Image_1_Resistome Analysis of Global Livestock and Soil Microbiomes.JPEG (97.54 kB)

Image_1_Resistome Analysis of Global Livestock and Soil Microbiomes.JPEG

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posted on 2022-07-07, 04:40 authored by Katie Lawther, Fernanda Godoy Santos, Linda Boniface Oyama, Francesco Rubino, Steven Morrison, Chris J. Creevey, John W. McGrath, Sharon Ann Huws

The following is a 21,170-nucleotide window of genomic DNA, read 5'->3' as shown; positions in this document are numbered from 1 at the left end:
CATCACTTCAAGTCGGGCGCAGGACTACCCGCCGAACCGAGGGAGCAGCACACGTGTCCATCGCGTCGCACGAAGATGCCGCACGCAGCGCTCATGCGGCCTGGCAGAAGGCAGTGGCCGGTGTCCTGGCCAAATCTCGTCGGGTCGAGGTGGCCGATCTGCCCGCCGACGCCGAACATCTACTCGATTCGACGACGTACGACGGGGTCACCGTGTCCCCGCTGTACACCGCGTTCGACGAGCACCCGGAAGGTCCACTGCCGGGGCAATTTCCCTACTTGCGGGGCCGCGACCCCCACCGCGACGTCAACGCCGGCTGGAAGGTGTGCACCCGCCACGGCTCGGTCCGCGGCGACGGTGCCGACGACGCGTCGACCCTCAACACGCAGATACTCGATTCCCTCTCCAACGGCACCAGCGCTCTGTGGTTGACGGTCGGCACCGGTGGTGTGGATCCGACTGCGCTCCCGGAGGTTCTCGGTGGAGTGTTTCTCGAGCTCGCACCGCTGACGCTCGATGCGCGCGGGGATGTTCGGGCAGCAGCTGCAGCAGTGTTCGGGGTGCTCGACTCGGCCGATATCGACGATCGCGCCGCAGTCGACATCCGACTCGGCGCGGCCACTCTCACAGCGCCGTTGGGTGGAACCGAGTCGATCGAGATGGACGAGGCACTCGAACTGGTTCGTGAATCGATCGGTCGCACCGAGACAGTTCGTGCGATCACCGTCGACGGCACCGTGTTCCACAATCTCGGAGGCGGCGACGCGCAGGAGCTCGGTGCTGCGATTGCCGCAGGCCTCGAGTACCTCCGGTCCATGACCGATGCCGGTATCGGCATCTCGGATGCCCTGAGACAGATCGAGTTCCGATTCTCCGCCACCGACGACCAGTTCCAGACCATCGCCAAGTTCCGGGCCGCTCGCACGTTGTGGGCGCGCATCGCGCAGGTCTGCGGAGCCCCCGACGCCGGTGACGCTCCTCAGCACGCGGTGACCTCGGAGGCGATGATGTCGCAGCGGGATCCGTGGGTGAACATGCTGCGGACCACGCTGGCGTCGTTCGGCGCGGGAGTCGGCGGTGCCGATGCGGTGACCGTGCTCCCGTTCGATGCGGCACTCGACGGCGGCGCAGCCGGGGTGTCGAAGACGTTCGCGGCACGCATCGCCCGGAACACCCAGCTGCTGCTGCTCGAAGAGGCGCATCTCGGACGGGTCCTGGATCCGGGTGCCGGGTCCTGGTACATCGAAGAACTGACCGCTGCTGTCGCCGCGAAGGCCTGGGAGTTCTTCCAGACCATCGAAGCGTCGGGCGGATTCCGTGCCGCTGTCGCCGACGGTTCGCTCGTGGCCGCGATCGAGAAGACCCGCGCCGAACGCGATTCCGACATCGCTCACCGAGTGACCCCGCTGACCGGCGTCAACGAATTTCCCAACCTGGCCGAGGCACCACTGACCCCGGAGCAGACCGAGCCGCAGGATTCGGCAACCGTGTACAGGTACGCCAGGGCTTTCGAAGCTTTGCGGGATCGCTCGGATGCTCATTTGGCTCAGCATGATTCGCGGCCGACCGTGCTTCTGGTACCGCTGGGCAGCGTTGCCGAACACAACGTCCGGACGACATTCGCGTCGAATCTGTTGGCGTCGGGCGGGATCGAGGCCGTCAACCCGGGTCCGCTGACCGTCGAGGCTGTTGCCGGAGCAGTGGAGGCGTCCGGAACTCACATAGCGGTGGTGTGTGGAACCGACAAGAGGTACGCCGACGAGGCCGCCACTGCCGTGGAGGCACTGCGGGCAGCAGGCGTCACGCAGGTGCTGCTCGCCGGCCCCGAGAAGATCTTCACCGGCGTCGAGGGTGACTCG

Antimicrobial resistance (AMR) is a serious threat to public health globally; it is estimated that AMR bacteria caused 1.27 million deaths in 2019, and this is set to rise to 10 million deaths annually. Agricultural and soil environments act as antimicrobial resistance gene (ARG) reservoirs, operating as a link between different ecosystems and enabling the mixing and dissemination of resistance genes. Due to the close interactions between humans and agricultural environments, these AMR gene reservoirs are a major risk to both human and animal health. In this study, we aimed to identify the resistance gene reservoirs present in four microbiomes: poultry, ruminant, swine gastrointestinal (GI) tracts coupled with those from soil. This large study brings together every poultry, swine, ruminant, and soil shotgun metagenomic sequence available on the NCBI sequence read archive for the first time. We use the ResFinder database to identify acquired antimicrobial resistance genes in over 5,800 metagenomes. ARGs were diverse and widespread within the metagenomes, with 235, 101, 167, and 182 different resistance genes identified in the poultry, ruminant, swine, and soil microbiomes, respectively. The tetracycline resistance genes were the most widespread in the livestock GI microbiomes, including tet(W)_1, tet(Q)_1, tet(O)_1, and tet(44)_1. The tet(W)_1 resistance gene was found in 99% of livestock GI tract microbiomes, while tet(Q)_1 was identified in 93%, tet(O)_1 in 82%, and finally tet(44)_1 in 69%. Metatranscriptomic analysis confirmed these genes were “real” and expressed in one or more of the livestock GI tract microbiomes, with tet(40)_1 and tet(O)_1 expressed in all three livestock microbiomes. In soil, the most abundant ARG was the oleandomycin resistance gene, ole(B)_1. A total of 55 resistance genes were shared by the four microbiomes, with 11 ARGs actively expressed in two or more microbiomes. By using all available metagenomes we were able to mine a large number of samples and describe resistomes in 37 countries. This study provides a global insight into the diverse and abundant antimicrobial resistance gene reservoirs present in both livestock and soil microbiomes.


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